The Trump administration is expecting to take down the Obamacare website for maintenance for several hours nearly every Sunday during open enrollment.

The website will go offline for 12 hours, from midnight until noon, every Sunday except Dec. 9, 2018, and may also be taken down during the early morning on the first day of open enrollment while programmers make final adjustments.

The total downtime is expected to be no more than 60 hours, but a spokesman from the Centers for Medicare and Medicaid Services said it is likely to be far fewer. Last year, the site was down for only 21.5 hours, even though the same 60-hour windows were planned.

CMS announced the plans on Tuesday, saying that the website maintenance would follow the same schedule as the previous year. Democrats and outside pro-Obamacare groups last year accused the administration of taking the site down in an attempt at "sabotage," but administration officials countered that website maintenance is standard procedure to keep the website from crashing or slowing down, which can get in the way of people shopping for health plans.

“Maintenance windows are regularly scheduled on every year during open enrollment," a CMS spokesman said. "This year’s potential planned maintenance schedule is the same as last year’s. Similar to last year, we are sharing the maximum potential maintenance windows to allow agents, brokers, and assisters to plan in advance of open enrollment. Regular scheduled maintenance will continue to be planned for the lowest-traffic time periods on, including Sunday mornings."

The open enrollment period begins Nov. 1 and goes through Dec. 15, allowing people who don't get coverage through a job or through a government program to buy health plans or shop for a new plan or re-enroll. Three dozen states use the program, and the rest of the states and the District of Columbia have their own websites and deadlines.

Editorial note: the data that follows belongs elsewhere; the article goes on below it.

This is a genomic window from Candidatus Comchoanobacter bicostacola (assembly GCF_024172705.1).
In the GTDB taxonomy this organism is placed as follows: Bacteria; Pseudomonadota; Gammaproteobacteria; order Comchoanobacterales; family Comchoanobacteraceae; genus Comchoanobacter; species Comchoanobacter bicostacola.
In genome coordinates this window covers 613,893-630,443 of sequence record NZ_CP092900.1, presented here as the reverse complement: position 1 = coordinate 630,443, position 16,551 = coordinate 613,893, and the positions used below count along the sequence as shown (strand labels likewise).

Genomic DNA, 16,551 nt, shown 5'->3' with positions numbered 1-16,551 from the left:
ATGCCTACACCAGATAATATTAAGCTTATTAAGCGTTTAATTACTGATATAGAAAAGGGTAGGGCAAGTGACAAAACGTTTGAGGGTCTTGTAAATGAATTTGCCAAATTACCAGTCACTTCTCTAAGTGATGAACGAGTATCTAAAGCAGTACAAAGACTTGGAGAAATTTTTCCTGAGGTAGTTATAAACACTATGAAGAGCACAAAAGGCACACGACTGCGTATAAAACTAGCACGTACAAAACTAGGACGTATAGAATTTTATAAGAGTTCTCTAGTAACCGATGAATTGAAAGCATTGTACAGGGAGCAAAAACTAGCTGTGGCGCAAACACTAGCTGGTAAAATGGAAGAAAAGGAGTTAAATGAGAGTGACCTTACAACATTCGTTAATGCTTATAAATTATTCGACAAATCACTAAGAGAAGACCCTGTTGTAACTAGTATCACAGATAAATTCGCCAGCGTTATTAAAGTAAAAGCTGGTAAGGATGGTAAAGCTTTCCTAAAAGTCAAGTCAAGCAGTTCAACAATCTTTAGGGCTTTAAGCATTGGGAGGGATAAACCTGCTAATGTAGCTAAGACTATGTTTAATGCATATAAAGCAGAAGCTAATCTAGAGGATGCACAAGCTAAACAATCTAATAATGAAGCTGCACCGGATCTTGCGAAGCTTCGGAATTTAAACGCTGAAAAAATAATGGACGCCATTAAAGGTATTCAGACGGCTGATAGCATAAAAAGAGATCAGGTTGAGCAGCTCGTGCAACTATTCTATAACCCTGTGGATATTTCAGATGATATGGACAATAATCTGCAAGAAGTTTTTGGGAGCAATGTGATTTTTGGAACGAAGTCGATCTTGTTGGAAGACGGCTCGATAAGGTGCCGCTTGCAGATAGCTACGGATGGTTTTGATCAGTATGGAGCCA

The Trump administration shortened the open enrollment period during 2017, its first year managing the website, from when the Obama administration oversaw it and it lasted three months. The Obama administration had planned for a similar shortened time period of six weeks to take effect beginning this year.

People who do not select a healthcare plan will be automatically re-enrolled into their former plan or into one that is similar. The open enrollment ahead shows that in most states the price of premiums is expected to fall slightly, by an average of 3 percent, and that more health insurers are expected to participate.

During the first open enrollment, in 2013, under the Obama administration faced technical problems including long wait times, which prevented people from enrolling in coverage and led to deadline extensions. The issues led to the resignation of former HHS Secretary Kathleen Sebelius. In later years the same problems did not occur as the site underwent various makeovers.